How do people like my buddy manage to keep their homes smelling so good?

A best friend of mine took me over to see her new home a few years prior after she had recently purchased it. It smelt amazing right away, as if she had filled the entire space with recently laundered clothes (she hadn't). I couldn't help but focus on one thing about my own place after I came home: It didn't smell pleasant. Mine friend's house smelled great, but my own didn't, and that was a problem I wanted to fix right now. I know I don't have many guests these days, but that doesn't mean I shouldn't look for the aroma that makes my house unique. I've spent a lot more time at home than normal, so I may as well enjoy sniffing it.

Here are some of their greatest advice.

1. Make vanilla extract warm.

Travel blogger Philip Weiss bakes a meal for 30 minutes at home after adding a few drops of vanilla flavor to it. You'll *almost* be fooled into believing someone cooked a delectable cake thanks to the vanilla's soft but comforting aroma.

Add lemon zest, a capful of vanilla extract, and some water to a ramekin to give your vanilla cake vibes a zesty twist. After placing the ramekin on a small baking sheet and placing it in an oven set to 300 degrees, you may breathe in the aroma of bliss for about an hour.

2. Create your own room spray.

At the Los Angeles-based tea retailer Art of Tea, creator and expert tea blender Steve Schwartz swears by a homemade concentrate made from botanicals including eucalyptus, lavender, and lemon myrtle. He first steeps the herbs in hot water (much like when preparing tea), then pours the mixture into a spray sprayer to clean the kitchen.

In addition to being a natural odor absorber, tea also eliminates odors, so rather than using baking soda, you can eliminate odors in your refrigerator by using old dried tea leaves. Nobody knew?

3. Make some potpourri on the stove.

One of the finest ways to fill your house with a pleasant scent and a hint of holiday nostalgia is to simmer warm, spicy herbs on the stovetop. Founder of Design Improvised Haeley Giambalvo enjoys simmering a stew on low heat with apple slices, orange peels, cinnamon sticks, and cloves, but you can also experiment with anise, nutmeg, rosemary, vanilla beans, and even cranberries!

4. Use baking soda to neutralize unpleasant odors.

If you frequently cook with strong-smelling spices like food writer Vered DeLeeuw does, maintaining your home in amazing shape can sometimes mean preventing the bad smells from taking over the air. Her enigma? baking soda in a few bowls put throughout the home, changed every week. This is particularly useful in a tiny kitchen and pantry, the author claims. Baking soda is convenient and inexpensive, and it performs a great job of absorbing scents rather than disguising them.

5. Put used lemons in a simmer.

The lemon rinds should not be discarded. Using the lemons she squeezes for her lemon waters, chef Carla Contreras creates a wonderful aroma in her kitchen. The lemons are put in a sizable stock pot, which is then completely filled with water, and simmered on low heat for hours on her stove, according to her. Even though it might go to waste, the smell is so lovely.

6. Activated charcoal can clean the air.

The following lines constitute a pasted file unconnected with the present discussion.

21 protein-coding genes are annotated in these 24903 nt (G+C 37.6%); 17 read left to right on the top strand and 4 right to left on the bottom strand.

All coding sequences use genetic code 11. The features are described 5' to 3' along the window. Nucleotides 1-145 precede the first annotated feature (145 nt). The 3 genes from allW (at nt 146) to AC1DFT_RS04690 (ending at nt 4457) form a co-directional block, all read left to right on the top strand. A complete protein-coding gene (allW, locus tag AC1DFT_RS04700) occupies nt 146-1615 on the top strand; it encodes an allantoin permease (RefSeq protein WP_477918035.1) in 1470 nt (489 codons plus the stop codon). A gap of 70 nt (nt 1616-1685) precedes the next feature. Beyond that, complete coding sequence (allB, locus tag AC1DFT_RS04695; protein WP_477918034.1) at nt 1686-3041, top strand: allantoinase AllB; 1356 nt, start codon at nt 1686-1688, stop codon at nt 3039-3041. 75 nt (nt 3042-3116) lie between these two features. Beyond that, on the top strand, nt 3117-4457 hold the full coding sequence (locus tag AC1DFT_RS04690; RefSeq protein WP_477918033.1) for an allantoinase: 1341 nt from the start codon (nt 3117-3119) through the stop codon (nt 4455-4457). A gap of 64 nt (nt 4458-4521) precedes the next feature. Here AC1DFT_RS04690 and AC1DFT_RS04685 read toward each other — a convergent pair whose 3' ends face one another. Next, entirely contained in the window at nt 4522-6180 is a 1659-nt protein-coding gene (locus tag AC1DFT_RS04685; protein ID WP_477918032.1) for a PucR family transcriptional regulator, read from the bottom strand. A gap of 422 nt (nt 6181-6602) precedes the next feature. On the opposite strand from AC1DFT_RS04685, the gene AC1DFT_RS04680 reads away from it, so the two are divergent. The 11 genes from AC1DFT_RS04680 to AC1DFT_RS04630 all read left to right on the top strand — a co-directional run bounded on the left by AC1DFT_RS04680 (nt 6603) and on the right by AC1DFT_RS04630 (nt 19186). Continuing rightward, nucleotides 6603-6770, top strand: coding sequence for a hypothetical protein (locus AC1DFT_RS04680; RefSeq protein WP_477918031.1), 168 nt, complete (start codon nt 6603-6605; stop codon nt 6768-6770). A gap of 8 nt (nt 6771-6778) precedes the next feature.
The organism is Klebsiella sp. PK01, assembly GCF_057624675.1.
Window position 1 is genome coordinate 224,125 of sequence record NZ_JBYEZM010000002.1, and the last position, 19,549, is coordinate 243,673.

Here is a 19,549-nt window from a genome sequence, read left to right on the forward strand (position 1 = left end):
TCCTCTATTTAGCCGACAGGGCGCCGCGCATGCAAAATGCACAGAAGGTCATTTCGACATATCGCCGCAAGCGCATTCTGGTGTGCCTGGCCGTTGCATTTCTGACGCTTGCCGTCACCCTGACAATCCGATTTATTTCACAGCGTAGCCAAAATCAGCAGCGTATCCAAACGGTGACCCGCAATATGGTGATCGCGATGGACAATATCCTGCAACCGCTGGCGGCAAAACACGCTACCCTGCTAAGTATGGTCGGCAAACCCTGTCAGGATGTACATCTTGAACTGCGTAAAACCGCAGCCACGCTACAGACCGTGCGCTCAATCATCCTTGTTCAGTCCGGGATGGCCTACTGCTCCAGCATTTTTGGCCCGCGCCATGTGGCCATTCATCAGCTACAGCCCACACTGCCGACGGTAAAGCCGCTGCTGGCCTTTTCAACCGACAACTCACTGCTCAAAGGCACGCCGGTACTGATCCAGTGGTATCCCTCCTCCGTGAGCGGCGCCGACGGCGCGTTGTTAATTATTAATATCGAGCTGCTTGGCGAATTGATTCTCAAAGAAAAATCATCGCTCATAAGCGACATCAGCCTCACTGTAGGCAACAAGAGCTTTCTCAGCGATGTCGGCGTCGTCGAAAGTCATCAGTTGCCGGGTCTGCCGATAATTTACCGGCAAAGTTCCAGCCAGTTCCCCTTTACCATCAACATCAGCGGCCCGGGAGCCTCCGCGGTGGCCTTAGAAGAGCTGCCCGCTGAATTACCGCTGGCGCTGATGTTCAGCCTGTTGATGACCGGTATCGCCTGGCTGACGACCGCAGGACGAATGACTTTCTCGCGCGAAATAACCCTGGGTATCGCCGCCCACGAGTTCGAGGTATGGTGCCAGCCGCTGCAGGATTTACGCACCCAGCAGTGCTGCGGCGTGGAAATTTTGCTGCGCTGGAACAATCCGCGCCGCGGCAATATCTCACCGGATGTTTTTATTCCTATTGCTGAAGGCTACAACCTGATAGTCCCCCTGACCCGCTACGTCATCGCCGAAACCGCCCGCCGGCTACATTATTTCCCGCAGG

Activated charcoal, which is electrically nonpolar and can absorb the majority of typical kitchen vapors and gases, is one of the best and most economical odor-busting materials for the kitchen. A pound of activated charcoal in a porous bag is hung by Lee's kitchen window as a quick remedy for a stinking kitchen. Additionally, you can place activated charcoal in a few bowls near likely odor sources in your kitchen, such as your garbage disposal or trash, to absorb odors.

7. Dry herbs on a hook.

Zach Reece, the creator of Colony Roofers and an enthusiastic home cook, enjoys hanging dried herbs like olive branches, sage, and bay leaf. Simply knot a lot of them together and hang them in the kitchen at face level. You'll be able to collect the herbs as needed for cooking, in addition to creating a beautiful and amazing-smelling environment in your home.

8. Utilize one cup of vinegar.

You probably already clean with vinegar. David Cusick, chief strategy officer of House Method, claims you may use it to deodorize as well. His go-to tip is to simmer white vinegar on the stove after cooking, especially if the food is oily, to help get rid of the odor. To wake up to a cleaner-smelling kitchen, you could also leave a glass of vinegar on the counter over night.

What makes vinegar so powerful? It's chemistry 101, explains Cusick. Vinegar contains acetic acid, which binds to odor-causing chemicals. But don't be alarmed! Vinegar will simply absorb the unpleasant smell rather than leaving it behind.

9. Aromatize with essential oils.

If perfumed candles or air fresheners aren't your thing, essential oils, or concentrated plants and herbs, are a popular method to give your room a new scent. According to Ian Kelly, vice president of operations at NuLeaf Naturals, he uses essential oil diffusers all over his house to keep things simple and natural. He uses oils like grapefruit, rosemary, lemon, mint, and cinnamon orange.

10. Brew coffee beans.

Contreras also has a favorite trick that she picked up while working as a barista. Just throw a few coffee beans in the oven for seven to ten minutes at 400 degrees, then leave the door open for an energetic, coffee shop aroma.

10 Tricks from People With Amazing Smelling Homes